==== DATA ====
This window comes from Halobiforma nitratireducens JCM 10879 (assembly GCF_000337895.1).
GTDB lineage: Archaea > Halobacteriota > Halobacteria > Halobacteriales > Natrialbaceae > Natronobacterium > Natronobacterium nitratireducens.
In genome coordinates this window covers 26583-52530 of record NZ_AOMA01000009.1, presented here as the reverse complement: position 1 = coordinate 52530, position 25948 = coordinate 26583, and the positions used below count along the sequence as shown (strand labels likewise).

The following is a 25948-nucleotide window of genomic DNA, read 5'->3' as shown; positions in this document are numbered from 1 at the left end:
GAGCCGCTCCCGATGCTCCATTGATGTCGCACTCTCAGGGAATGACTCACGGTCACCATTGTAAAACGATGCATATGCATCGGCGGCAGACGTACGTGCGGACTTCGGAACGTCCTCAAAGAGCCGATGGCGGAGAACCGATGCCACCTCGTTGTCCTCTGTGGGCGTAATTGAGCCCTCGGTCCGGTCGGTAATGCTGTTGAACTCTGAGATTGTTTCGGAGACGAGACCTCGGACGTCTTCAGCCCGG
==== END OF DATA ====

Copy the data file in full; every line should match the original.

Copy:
This window comes from Halobiforma nitratireducens JCM 10879 (assembly GCF_000337895.1).
GTDB lineage: Archaea > Halobacteriota > Halobacteria > Halobacteriales > Natrialbaceae > Natronobacterium > Natronobacterium nitratireducens.
In genome coordinates this window covers 26583-52530 of record NZ_AOMA01000009.1, presented here as the reverse complement: position 1 = coordinate 52530, position 25948 = coordinate 26583, and the positions used below count along the sequence as shown (strand labels likewise).

The following is a 25948-nucleotide window of genomic DNA, read 5'->3' as shown; positions in this document are numbered from 1 at the left end:
GAGCCGCTCCCGATGCTCCATTGATGTCGCACTCTCAGGGAATGACTCACGGTCACCATTGTAAAACGATGCATATGCATCGGCGGCAGACGTACGTGCGGACTTCGGAACGTCCTCAAAGAGCCGATGGCGGAGAACCGATGCCACCTCGTTGTCCTCTGTGGGCGTAATTGAGCCCTCGGTCCGGTCGGTAATGCTGTTGAACTCTGAGATTGTTTCGGAGACGAGACCTCGGACGTCTTCAGCCCGG